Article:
Calendula and Borage: Two Herbs for Summer Color

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Calendula and borage add color to your herb garden throughout summer with a succession of long-lasting blooms. These are two of the prettiest herbs you can grow, and they are relatively carefree. Both are annuals, but once they are established in your garden they are eager reseeders.


I bought my first packet of borage seeds many years ago, and grew the plants as a companion to tomatoes. Borage actually helps to improve the flavor of tomatoes when grown nearby. I was misled by misinformation on the seed packet that said that the plant should not be consumed because it is poisonous and grew the plant only for it’s properties as a companion and it’s pretty clusters of flowers.

In truth, borage is not poisonous. The leaves have a refreshing cucumber taste, and can be used in salads and chopped up for herb butters and dips. Borage greens are a little too plain-tasting when cooked alone, but when combined with other greens, particularly cabbage, they add a unique flavor. The flowers can be used as a garnish.

Candied borage flowers make beautiful decorations for cakes and pastries, and it’s easy to do. First, use a fine paintbrush to coat the flower in egg whites. You can also try dipping the flower in eggwhites, but I destroyed quite a few flowers trying to perfect this technique. Next, dust the flowers lightly with sugar (a very fine sugar works best) and lay them out on baking sheets lined with waxed paper to dry. The flowers will become crispy when completely dry.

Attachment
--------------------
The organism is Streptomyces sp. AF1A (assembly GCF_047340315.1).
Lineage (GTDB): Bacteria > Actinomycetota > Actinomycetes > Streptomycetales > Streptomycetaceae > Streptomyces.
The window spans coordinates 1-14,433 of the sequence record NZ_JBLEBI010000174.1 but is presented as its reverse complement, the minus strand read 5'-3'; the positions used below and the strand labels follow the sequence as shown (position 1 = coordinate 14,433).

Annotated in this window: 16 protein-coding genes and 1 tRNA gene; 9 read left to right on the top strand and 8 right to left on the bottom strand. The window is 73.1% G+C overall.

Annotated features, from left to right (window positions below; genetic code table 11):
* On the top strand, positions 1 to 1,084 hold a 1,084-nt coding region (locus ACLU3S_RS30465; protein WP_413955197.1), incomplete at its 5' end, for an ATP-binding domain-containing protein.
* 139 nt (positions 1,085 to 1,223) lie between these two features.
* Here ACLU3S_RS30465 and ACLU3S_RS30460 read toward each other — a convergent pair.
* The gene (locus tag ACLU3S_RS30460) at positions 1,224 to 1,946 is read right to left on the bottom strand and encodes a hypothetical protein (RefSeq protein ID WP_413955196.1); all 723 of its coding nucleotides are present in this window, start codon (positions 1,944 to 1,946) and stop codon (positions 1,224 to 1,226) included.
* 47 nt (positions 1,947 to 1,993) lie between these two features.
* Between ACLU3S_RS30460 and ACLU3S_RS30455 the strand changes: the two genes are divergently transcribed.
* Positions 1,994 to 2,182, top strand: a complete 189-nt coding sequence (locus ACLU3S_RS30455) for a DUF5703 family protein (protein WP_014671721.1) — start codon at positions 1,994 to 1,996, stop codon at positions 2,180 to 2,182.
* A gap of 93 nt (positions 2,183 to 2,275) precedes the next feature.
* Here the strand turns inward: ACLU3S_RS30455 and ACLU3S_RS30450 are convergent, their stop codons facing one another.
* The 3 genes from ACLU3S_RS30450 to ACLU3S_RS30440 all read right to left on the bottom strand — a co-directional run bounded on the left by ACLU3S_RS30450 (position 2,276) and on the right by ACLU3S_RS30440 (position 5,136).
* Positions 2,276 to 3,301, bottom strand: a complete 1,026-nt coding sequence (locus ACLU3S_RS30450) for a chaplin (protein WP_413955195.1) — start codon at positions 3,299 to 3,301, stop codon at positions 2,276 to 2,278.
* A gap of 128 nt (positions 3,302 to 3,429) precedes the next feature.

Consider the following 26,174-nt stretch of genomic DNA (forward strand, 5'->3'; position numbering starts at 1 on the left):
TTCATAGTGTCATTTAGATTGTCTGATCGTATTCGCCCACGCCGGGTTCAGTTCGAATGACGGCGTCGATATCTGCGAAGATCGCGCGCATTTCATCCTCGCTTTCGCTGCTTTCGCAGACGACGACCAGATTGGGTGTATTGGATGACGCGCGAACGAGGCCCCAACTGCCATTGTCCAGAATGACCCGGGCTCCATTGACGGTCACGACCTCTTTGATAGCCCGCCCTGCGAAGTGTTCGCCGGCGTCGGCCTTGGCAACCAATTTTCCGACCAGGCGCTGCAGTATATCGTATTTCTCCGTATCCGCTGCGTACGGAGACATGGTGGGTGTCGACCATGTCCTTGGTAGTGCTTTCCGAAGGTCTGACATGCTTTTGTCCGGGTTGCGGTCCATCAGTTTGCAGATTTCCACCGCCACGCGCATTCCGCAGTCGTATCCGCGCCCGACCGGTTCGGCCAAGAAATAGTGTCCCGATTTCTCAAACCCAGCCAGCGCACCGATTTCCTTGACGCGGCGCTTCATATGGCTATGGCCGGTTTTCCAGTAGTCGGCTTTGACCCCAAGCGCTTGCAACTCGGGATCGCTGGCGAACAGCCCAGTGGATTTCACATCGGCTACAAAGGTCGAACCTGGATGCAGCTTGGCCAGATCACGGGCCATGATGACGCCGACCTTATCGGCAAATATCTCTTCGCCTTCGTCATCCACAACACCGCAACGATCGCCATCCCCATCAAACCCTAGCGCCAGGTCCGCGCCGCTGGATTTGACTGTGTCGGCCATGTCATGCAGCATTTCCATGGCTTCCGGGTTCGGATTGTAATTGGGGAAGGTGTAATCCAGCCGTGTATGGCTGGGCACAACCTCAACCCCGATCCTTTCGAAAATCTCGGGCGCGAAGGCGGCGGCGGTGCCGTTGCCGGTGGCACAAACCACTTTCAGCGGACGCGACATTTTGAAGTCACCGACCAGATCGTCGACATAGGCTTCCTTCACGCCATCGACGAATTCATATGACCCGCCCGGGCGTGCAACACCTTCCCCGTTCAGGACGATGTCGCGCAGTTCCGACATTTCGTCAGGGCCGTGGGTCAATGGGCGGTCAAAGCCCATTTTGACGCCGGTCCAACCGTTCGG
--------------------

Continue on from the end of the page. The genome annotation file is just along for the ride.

Calendula is also called pot marigold, but don’t confuse this plant with the marigolds grown in your annual bed (Tagetes). Pot marigolds are smaller and more delicate in appearance than the more familiar Tagetes, and they have a number of medicinal uses.

Calendula is said to encourage healing, aid digestion, fight fungal infections and cure diaper rash. These properties alone are enough to make the plant an essential addition to your herb garden, but it also has a number of cosmetic uses. Calendula petals can be used to make a nourishing skin cream or cleanser, and a strong infusion made from marigold petals can be used to lighten hair.

Creamy Marigold Cleanser

4 tablespoons olive or almond oil
2 tablespoons dried pot marigold flowers
few drops of violet, orange blossom or rose water

Warm the oil in a bowl placed over a saucepan of hot water. Stir in the dried flowers and continue to heat gently for 30 minutes. Remove from heat, allow to cool, and stir in the flower water.